For the past few years now, we’ve seen more symphonic video game concerts make the rounds, just because there are so many fans that have become appreciative of the music being featured in their favorite titles. Tommy Tallarico’s done a bang-up job with his Video Games Live tour, and we’re also seeing shows dedicated to the likes of Kingdom Hearts and Metal Gear Solid as well (even if they don’t have wide touring exposure yet).
But then there’s The Legend of Zelda: Symphony of the Goddesses, a tour that’s been making the rounds for some time now. It’s Nintendo approved, and features a number of melodies from both classic Zelda games (like A Link To the Past and even Link’s Awakening!) as well as contemporary (like the more current Breath of the Wild, which got two different segments). It’s become something of a fan favorite, and for good reason.
The tour recently made a stop in Denver during this weekend’s Denver Comic-Con event, and the show’s producer, Jason Michael Paul, invited me backstage to get a good look at the setting and see what makes the show tick. To be honest, it’s really just a combination of a devoted orchestra – in this case, the hometown heroes at the Colorado Symphony Orchestra – and a great conductor, Kelly Corcoran. Not only that, but a trio of video screens surround the stage, engulfing fans in each experience so that they know which games the songs derived from.
The set-up is fairly simple, and not nearly loaded with the kind of fanfare we’ve come to expect from other shows like Video Games Live. But in this case, simpler is better, as it allows us to focus more on the music and, more importantly, the games that inspired them.
The playlist, which ran at just about over a two-hour time frame with intermission, included a number of great Zelda experiences, including Skyward Sword, The Wind Waker, Twilight Princess and, obviously, the games mentioned above. There was a great spectrum covered – even oddball favorites like A Link Between Worlds got some love from the symphony. In all, the show packed a wallop with each new melody, with the fans growing louder and louder in applause for Kelly and company as they got through each one.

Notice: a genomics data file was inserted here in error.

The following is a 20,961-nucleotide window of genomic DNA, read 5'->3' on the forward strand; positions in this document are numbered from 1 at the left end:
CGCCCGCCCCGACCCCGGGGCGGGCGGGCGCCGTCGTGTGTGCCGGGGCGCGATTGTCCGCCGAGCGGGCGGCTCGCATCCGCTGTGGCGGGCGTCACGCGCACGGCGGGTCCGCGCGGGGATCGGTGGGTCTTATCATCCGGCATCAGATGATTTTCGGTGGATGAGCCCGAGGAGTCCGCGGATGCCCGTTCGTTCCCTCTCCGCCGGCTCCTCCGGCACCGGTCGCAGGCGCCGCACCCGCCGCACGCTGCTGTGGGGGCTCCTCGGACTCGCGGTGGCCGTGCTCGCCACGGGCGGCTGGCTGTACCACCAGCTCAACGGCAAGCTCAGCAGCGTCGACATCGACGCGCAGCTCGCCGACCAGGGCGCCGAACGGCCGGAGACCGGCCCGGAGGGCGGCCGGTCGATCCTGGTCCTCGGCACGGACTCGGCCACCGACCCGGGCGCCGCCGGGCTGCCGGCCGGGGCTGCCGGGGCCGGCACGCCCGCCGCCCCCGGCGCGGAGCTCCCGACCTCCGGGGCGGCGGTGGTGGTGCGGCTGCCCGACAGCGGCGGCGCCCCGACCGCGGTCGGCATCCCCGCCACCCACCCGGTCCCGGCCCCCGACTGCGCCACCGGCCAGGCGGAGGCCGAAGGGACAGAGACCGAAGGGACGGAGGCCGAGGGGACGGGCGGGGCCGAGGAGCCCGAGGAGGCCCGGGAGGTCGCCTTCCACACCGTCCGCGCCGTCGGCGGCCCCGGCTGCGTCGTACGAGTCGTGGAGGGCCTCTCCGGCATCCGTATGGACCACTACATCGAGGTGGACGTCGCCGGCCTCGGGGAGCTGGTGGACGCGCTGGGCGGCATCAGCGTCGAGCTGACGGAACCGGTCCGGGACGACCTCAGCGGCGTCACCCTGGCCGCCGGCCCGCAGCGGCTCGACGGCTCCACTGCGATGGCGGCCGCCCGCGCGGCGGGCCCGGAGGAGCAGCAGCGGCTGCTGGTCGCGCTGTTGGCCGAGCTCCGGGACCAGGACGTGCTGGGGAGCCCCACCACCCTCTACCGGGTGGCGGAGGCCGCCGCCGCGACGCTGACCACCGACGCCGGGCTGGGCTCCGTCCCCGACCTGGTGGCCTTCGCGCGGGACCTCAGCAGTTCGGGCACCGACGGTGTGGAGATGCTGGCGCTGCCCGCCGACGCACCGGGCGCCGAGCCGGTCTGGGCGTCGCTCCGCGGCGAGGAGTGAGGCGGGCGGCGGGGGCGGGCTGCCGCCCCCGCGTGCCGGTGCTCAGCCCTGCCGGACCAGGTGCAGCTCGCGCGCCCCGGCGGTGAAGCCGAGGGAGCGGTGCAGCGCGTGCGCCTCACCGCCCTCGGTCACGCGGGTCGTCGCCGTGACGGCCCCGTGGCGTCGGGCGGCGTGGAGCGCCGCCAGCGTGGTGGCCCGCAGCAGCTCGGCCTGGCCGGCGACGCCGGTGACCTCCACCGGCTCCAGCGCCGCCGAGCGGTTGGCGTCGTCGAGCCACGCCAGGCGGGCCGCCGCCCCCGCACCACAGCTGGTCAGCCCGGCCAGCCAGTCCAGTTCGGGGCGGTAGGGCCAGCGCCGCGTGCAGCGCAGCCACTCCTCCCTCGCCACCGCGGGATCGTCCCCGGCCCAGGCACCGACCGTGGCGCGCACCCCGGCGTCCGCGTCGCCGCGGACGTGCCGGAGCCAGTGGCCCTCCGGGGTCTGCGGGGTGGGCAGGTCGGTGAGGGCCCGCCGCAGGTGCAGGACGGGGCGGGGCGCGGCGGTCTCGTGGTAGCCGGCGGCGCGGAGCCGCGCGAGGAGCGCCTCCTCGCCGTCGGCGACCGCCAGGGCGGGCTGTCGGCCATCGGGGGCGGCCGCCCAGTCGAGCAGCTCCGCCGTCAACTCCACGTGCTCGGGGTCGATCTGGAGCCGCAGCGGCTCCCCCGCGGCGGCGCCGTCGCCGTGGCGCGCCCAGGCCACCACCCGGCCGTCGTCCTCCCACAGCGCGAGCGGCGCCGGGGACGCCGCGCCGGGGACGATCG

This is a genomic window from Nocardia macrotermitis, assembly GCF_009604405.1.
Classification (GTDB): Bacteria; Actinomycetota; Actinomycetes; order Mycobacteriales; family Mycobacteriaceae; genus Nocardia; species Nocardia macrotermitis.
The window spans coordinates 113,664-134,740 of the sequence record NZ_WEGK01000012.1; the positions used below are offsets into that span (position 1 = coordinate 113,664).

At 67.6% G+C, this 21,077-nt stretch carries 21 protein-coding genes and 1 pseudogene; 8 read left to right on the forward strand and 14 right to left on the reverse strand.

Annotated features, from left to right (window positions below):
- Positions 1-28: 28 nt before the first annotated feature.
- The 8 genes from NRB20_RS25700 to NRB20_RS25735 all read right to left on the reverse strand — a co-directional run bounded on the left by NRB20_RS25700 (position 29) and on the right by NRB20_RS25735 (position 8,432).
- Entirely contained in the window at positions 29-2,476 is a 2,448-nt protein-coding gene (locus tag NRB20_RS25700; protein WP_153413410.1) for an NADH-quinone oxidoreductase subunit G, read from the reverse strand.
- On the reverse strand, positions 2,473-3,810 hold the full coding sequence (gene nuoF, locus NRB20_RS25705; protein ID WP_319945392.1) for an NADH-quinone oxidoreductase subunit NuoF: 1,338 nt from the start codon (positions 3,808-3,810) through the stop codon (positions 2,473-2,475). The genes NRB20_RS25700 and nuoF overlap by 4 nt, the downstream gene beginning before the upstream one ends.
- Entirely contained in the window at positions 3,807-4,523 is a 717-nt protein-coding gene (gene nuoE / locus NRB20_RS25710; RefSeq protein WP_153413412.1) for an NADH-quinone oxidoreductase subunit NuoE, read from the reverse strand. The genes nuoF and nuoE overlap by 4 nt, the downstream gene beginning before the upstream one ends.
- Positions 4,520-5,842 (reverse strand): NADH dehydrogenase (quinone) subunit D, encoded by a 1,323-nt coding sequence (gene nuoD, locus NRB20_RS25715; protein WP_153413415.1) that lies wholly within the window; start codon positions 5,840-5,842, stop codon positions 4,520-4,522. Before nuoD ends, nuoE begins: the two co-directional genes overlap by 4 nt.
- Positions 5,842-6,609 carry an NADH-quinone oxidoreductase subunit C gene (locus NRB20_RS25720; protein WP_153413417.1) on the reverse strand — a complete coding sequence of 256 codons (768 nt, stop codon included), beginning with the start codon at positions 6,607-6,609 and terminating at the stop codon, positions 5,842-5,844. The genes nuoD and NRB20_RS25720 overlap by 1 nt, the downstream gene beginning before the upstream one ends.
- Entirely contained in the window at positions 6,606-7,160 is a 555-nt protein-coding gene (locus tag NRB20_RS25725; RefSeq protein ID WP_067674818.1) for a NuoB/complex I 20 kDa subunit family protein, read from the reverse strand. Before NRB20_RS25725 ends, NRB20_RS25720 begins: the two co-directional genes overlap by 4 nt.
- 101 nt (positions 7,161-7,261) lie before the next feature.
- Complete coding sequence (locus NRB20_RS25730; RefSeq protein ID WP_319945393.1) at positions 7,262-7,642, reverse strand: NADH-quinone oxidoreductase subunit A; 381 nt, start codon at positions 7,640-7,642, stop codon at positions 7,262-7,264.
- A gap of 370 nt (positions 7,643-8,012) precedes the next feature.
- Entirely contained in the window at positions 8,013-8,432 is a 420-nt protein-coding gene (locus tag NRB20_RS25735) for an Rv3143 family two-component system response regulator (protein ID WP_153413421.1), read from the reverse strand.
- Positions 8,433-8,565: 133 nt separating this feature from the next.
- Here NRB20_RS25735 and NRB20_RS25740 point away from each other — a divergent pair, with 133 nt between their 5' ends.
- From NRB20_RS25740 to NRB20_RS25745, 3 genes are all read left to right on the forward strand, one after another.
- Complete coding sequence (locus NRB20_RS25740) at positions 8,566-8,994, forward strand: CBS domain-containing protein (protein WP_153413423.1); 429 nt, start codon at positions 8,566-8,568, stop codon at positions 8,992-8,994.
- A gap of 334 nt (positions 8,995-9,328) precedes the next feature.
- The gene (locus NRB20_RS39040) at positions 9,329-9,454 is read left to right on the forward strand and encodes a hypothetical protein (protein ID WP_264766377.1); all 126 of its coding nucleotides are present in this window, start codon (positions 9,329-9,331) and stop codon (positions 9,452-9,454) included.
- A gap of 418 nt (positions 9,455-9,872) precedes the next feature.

Don't Miss This Show If You're A Zelda Fan!
The video presentation that accompanies each song is wonderfully well done, combining gameplay segments with clips of the orchestra playing along, so you really get an idea of how well the show as an entirety comes together. There were times we wanted to see more gameplay – like with a boss battle in Twilight Princess – but, in all, it was an exquisitely done presentation that made the concert come alive.
And the performances were superb. Each member of the orchestra was on their A-game for the whole concert, right down to the smaller harps, the larger tubas and even the xylophone, which came in handy during a couple of segments. And Kelly got into the act as well, waving a Wind Waker wand instead of the usual conductor baton.
There were also segments featuring various members of the development team behind the Zelda games, including Shigeru Miyamoto and Koji Kondo, talking about their love for the series. My only gripe with these segments was that the subtitles were a little smaller than expected, and it was hard to make out what they were saying at times as a result. But that’s minor, as they eventually completed their pieces and let the orchestra continue with their performances.
While it would’ve been nice to see a little more cosplay action (or something to tie in with the orchestra) on the stage – sort of like what Video Games Live does – The Legend of Zelda: Symphony of the Goddesses is still an outstanding experience for anyone who’s a fan of the series, especially for those that have grown up with it since its humble beginning. The performances are superb, and the video clips help tie in with the experience overall, making it something really special for those that have a fondness for this series. If it comes to your town, don’t think – book your tickets and go! (Oh, and don’t forget your plastic sword and shield.)
Disclaimer: A ticket was provided by the organizer for the show.